DNA Testing: A Pandora’s Box

I received an Ancestry DNA kit for Christmas this year. I mailed it back to Ancestry on 12/29/17, and the results are expected to take 6-8 weeks or longer due to the high volume this time of year. Both of my parents have also taken the Ancestry DNA tests, as well as two of my father’s siblings. I’ll post my results when I receive them, but for now, I’ll share each of my parents’ DNA results from Ancestry.

My Mother (C.M.)

I was eager to see the results of my mother’s Ancestry DNA test because we thought she may have some Native American heritage. She is also an only child, so there are no siblings of hers we can test. As it turned out, she didn’t, and the results were pretty much as we expected:

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My mother’s paternal grandmother was born in Wales, and her paternal great-grandmother was born in Ireland.  On my mother’s maternal side, her great-great grandfather was born in Canada.

My Father (T.B.)

My father was the first in our family to take the Ancestry test back in 2014, and his ethnicity results were what we expected be based on the paper genealogy trail we had at the time:

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Here’s the thing with DNA tests: They are very much a Pandora’s box. They can be very helpful in confirming all of the paper trail research you’ve done and help find new relatives you didn’t know you had, but they can also reveal secrets and surprises.

And this is where things get complicated on my father’s side…

My Father’s Eldest Sister (M.B.)

My father grew up as the youngest of 4 children. His oldest sister (M.B.) is 18 years older than my father. When my father was born, M.B. was graduating from high school. M.B. agreed to take the Ancestry DNA test in hopes that it would help us someday lead us to the identity of M.B.’s and my father’s maternal grandfather. (It did, but more about how that happened later). Below are the Ethnicity results for M.B.:

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You’re probably looking at the ethnicity results for M.B. and my father and thinking, “Yeah, there are some differences in the percentages, but most of the same regions are listed for both my father and M.B., so it looks to me like they are full siblings.”

You’re right. The results are pretty similar, but additional research comparing their raw DNA on GedMatch yielded some pretty astonishing results:

M.B. and my father do not share the same father.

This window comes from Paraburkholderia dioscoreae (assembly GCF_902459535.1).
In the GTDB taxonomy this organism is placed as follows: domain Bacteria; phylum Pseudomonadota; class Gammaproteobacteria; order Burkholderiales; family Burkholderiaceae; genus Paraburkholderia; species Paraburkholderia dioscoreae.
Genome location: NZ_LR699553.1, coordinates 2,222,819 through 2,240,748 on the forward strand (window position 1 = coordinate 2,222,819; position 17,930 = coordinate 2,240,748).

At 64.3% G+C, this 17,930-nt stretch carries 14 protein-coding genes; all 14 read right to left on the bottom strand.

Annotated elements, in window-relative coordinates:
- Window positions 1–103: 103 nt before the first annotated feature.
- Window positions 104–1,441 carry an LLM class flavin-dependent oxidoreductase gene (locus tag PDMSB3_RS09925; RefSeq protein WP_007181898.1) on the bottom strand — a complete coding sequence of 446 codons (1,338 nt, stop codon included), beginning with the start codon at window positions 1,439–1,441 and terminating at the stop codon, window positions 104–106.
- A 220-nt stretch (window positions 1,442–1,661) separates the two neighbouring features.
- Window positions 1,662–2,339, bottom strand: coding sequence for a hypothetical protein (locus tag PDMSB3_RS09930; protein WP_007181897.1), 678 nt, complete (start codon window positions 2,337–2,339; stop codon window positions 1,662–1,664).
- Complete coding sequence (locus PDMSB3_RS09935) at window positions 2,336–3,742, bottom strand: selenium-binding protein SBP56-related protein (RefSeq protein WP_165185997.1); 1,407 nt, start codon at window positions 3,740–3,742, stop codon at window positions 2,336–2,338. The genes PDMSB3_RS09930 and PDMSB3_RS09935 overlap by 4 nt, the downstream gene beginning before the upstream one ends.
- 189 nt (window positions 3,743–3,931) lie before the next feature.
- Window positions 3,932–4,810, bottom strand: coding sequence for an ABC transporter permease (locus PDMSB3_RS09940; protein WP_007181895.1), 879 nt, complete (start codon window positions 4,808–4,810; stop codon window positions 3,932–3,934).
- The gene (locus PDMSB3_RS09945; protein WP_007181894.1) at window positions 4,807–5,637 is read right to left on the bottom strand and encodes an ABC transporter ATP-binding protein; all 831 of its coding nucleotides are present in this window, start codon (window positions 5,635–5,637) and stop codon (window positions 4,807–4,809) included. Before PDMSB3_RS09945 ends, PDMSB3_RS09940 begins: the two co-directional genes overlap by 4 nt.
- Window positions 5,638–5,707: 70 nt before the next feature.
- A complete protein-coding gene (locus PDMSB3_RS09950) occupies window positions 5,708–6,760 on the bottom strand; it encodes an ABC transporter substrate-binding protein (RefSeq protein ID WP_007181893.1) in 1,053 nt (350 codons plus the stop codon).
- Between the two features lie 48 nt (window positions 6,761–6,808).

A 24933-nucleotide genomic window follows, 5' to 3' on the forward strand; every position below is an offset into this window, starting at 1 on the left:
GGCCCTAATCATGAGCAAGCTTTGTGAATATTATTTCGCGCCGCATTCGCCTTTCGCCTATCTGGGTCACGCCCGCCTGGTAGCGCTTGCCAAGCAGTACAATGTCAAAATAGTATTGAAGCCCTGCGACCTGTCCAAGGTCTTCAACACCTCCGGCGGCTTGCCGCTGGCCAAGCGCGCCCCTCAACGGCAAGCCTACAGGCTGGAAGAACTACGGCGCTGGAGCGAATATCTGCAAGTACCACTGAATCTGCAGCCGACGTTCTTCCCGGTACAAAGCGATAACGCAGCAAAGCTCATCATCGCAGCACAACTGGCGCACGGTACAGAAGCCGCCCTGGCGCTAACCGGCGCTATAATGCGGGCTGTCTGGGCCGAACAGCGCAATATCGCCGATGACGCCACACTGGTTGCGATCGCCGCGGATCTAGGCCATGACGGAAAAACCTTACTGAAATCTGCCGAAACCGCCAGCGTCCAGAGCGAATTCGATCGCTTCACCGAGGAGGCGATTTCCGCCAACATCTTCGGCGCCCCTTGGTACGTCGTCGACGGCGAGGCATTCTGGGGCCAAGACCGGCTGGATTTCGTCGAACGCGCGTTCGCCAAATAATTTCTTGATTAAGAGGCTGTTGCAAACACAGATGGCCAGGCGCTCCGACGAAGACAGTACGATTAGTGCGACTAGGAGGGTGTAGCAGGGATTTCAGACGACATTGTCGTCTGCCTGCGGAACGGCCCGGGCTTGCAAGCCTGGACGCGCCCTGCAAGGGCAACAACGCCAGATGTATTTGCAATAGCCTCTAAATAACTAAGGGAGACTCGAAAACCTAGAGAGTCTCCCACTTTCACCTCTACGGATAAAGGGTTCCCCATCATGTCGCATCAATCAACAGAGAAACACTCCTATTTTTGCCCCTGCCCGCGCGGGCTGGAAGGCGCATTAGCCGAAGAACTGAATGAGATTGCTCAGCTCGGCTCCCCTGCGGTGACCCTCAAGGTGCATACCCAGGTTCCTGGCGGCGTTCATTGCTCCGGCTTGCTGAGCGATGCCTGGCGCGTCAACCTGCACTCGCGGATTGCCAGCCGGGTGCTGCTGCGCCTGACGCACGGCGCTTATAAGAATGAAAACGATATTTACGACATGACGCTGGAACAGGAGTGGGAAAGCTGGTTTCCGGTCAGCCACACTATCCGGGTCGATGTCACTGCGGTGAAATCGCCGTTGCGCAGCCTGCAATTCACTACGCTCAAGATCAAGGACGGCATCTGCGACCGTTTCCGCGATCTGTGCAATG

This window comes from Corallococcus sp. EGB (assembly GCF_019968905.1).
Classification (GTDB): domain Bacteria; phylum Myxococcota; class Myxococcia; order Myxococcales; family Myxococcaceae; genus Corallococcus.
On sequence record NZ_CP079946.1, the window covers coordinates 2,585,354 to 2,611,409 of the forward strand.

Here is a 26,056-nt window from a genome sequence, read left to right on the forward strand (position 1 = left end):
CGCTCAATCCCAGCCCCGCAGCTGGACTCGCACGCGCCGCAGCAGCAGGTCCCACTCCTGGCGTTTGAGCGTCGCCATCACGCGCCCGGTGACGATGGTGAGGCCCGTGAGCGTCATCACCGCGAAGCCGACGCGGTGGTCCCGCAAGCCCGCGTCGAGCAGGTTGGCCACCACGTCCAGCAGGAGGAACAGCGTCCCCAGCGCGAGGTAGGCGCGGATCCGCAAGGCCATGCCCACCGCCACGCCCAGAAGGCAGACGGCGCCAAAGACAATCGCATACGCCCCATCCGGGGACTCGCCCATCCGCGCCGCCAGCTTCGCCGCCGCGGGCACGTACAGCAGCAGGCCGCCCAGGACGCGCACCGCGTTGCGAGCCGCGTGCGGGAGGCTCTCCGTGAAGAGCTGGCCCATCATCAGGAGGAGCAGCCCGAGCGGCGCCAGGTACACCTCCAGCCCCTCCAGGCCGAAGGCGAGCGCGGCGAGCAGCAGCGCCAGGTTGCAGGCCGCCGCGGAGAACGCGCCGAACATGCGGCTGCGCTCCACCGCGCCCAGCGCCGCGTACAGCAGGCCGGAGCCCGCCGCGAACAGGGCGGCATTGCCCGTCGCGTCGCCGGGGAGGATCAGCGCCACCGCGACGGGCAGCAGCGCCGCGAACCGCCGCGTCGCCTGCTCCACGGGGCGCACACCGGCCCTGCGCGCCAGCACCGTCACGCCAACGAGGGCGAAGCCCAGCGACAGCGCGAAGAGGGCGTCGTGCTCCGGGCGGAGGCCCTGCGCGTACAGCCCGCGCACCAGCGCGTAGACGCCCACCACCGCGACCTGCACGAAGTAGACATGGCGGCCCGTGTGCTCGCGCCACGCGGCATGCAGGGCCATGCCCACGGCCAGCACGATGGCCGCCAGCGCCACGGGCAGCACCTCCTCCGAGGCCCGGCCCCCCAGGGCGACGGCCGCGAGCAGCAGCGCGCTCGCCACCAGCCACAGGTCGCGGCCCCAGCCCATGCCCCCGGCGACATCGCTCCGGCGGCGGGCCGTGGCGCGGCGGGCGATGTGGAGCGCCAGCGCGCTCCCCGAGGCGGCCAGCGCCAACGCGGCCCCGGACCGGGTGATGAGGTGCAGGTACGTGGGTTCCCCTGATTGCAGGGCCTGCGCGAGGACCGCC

The question then became, who has a different father than the person listed on his/her birth certificate?

Remember how I said DNA tests can reveal secrets & surprises?

My father took the results of the Ancestry DNA test and GedMatch one-to-one comparison and shared them with M.B. He explained to her that the results of the DNA test actually showed they were not full-siblings, and specifically that they did not share the same father.

Secret reveal #1: M.B. has known her entire life that the man who raised her and my father was not his biological father.

Apparently, M.B. confronted her mother one day about the identity of my father’s father. She told her mother (T.P.), “I know that R.C. is really T.B.’s father.” It ended with M.B. getting slapped across the face and her mother saying, “I don’t want to ever hear about this again.”

This was as much of a confirmation as M.B. would ever get from her mother regarding the identity of my father’s father. DNA matches through Ancestry would further corroborate that R.C. is my father’s father.

But wait there’s more…

Secret reveal #2: The man who raised M.B. and my father is also not the biological father of M.B.

Additional research into M.B.’s matches on Ancestry revealed that her father is a man named O.R., who is not the father who raised her.

This leads to the next question: Could my father’s 2 other siblings also have completely different fathers, and, are any of them the biological child of the man that raised them?

My father’s other sister (G.F.)

G.F. is just 2 years older than my father. They do share similar features and characteristics in their appearances, but I knew the only way to be certain is for G.F. to take the Ancestry DNA test, and do a GedMatch one-to-one comparison of her DNA against my father’s. Here are G.F.’s ethnicity results from Ancestry:

Screen Shot 2017-12-31 at 8.21.08 AM

Again, we’re seeing the same regions and similar ethnicity percentages for G.F. as we did with my father and M.B.

Secret reveal #3: G.F. and my father are full-siblings.

After running the one-to-one comparison between my father’s DNA and G.F.’s  DNA, it was quite clear that they are full-siblings. R.C. and T.P. are the biological parents of both  my father (T.B.) and G.F.

My father’s brother (J.B)

J.B. is six years younger than M.B., ten years older than G.F., and twelve years older than my father. My father also shared his, M.B.’s, and G.F.’s results of the Ancestry DNA tests with J.B. in case he may also want to take the Ancestry DNA test to find out if he has a different father than the one who raised him. So far, he has declined. My hunch is that J.B. is going to have the same father as M.B., or, he will be the only biological child of the man who raised him.


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